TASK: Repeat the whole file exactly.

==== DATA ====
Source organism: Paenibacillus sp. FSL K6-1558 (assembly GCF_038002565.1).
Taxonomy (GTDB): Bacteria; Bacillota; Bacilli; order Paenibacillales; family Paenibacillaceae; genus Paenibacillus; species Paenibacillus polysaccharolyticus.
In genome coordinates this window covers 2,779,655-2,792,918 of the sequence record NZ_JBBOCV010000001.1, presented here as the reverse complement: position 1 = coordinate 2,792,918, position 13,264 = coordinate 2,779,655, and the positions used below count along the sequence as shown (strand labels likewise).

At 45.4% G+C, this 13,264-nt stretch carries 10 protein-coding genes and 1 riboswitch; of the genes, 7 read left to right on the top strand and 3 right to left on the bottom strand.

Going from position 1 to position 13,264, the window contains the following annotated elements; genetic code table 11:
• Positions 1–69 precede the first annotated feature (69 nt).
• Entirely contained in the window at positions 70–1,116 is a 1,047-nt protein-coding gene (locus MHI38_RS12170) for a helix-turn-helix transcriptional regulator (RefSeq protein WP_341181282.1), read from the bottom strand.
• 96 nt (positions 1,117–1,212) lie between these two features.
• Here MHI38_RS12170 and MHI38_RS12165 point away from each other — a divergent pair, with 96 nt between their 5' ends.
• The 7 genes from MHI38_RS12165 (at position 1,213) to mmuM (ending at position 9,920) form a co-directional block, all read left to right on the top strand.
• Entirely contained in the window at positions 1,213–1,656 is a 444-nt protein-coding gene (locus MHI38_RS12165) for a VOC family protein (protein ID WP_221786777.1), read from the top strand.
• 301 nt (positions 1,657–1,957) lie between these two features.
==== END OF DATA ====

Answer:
Source organism: Paenibacillus sp. FSL K6-1558 (assembly GCF_038002565.1).
Taxonomy (GTDB): Bacteria; Bacillota; Bacilli; order Paenibacillales; family Paenibacillaceae; genus Paenibacillus; species Paenibacillus polysaccharolyticus.
In genome coordinates this window covers 2,779,655-2,792,918 of the sequence record NZ_JBBOCV010000001.1, presented here as the reverse complement: position 1 = coordinate 2,792,918, position 13,264 = coordinate 2,779,655, and the positions used below count along the sequence as shown (strand labels likewise).

At 45.4% G+C, this 13,264-nt stretch carries 10 protein-coding genes and 1 riboswitch; of the genes, 7 read left to right on the top strand and 3 right to left on the bottom strand.

Going from position 1 to position 13,264, the window contains the following annotated elements; genetic code table 11:
• Positions 1–69 precede the first annotated feature (69 nt).
• Entirely contained in the window at positions 70–1,116 is a 1,047-nt protein-coding gene (locus MHI38_RS12170) for a helix-turn-helix transcriptional regulator (RefSeq protein WP_341181282.1), read from the bottom strand.
• 96 nt (positions 1,117–1,212) lie between these two features.
• Here MHI38_RS12170 and MHI38_RS12165 point away from each other — a divergent pair, with 96 nt between their 5' ends.
• The 7 genes from MHI38_RS12165 (at position 1,213) to mmuM (ending at position 9,920) form a co-directional block, all read left to right on the top strand.
• Entirely contained in the window at positions 1,213–1,656 is a 444-nt protein-coding gene (locus MHI38_RS12165) for a VOC family protein (protein ID WP_221786777.1), read from the top strand.
• 301 nt (positions 1,657–1,957) lie between these two features.